This Week in Leadership (Nov 29 - Dec 5)
Questions—and answers—about the Omicron variant's impact on organizations. Plus, critical year-end moves to boost your career.
The Uber board of directors has done more in the last six months than many boards do in six years, but it took pressure from a group of prominent investors for it to make its biggest move: accept the resignation of the CEO.
As widely reported today, Uber’s CEO, Travis Kalanick stepped down from the company after several large investors asked for a change in the ride-sharing startup’s leadership. It is only the most recent example of activist investors pressing for change at various Fortune 500 companies—a flurry of activity that some experts say should be a wake-up call to all boards. The lesson: If you aren’t taking an active role looking out for the shareholders’ best interest, activist investors may take matters into their own hands.
How directors should work and deal with activists remains a thorny issue. According to a 2016 National Association of Corporate Directors survey, 20 percent of the respondents were approached by activists during the previous year, but 46 percent of those surveyed had no plan in place to respond to the challenges. Experts say that boards need not only a plan to deal with activist investors, but also become more activist themselves. “Boards can adopt a private equity perspective by prioritizing and aligning around issues that impact the enterprise value of the company,” says Nels Olson, co-leader and vice chairman of Korn Ferry's Board and CEO Services practice.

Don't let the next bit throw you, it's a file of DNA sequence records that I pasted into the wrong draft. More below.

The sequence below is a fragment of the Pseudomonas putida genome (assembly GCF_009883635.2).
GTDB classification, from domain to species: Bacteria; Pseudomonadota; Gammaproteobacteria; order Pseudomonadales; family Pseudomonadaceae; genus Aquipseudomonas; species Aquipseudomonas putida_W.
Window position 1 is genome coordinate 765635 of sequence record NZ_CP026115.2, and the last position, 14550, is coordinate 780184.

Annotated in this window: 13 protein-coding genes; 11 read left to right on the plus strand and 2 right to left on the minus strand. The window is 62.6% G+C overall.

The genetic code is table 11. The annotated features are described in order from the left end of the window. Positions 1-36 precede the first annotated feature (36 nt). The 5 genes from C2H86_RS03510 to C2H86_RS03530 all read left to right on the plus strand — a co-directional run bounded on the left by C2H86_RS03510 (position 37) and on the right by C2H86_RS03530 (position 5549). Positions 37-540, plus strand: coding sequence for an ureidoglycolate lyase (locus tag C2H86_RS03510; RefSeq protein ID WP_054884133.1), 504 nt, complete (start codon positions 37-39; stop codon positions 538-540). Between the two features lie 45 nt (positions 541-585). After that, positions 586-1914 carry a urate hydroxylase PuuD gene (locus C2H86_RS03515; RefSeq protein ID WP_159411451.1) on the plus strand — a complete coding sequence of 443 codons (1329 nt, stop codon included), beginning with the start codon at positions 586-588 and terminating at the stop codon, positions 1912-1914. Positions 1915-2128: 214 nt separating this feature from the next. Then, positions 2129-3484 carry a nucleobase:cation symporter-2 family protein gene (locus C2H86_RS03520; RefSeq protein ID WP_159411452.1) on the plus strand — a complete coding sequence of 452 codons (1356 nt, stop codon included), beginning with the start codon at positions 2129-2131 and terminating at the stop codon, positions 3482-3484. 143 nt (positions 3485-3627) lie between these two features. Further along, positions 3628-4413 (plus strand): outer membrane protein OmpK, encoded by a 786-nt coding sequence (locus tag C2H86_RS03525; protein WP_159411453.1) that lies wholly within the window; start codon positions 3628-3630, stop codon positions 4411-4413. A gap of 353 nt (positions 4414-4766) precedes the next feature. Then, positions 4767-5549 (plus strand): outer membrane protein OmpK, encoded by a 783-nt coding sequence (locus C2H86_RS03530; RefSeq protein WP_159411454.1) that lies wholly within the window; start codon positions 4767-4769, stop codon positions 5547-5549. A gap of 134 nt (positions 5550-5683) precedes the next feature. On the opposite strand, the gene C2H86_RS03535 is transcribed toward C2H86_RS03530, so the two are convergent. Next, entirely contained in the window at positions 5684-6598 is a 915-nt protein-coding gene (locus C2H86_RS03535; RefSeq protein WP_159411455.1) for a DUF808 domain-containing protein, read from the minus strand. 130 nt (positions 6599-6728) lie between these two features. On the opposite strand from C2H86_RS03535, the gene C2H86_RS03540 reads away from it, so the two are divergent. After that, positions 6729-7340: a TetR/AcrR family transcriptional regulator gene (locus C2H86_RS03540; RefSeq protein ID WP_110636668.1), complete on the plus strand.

It’s ironic that Uber became a symbol of activist investing because Uber’s board, on its own, had taken several high-profile steps to address a series of issues. It hired a law firm to investigate some internal complaints and commissioned another law firm, led by former U.S. attorney general Eric Holder, to review the company’s broad leadership and culture—and accepted its recommendations.
But the one action the board didn’t take was changing the CEO. Uber’s board first accepted CEO Kalanick taking an indefinite leave of absence, which he announced last week. However, it would turn out that wasn’t enough for several prominent investors in Uber’s private stock.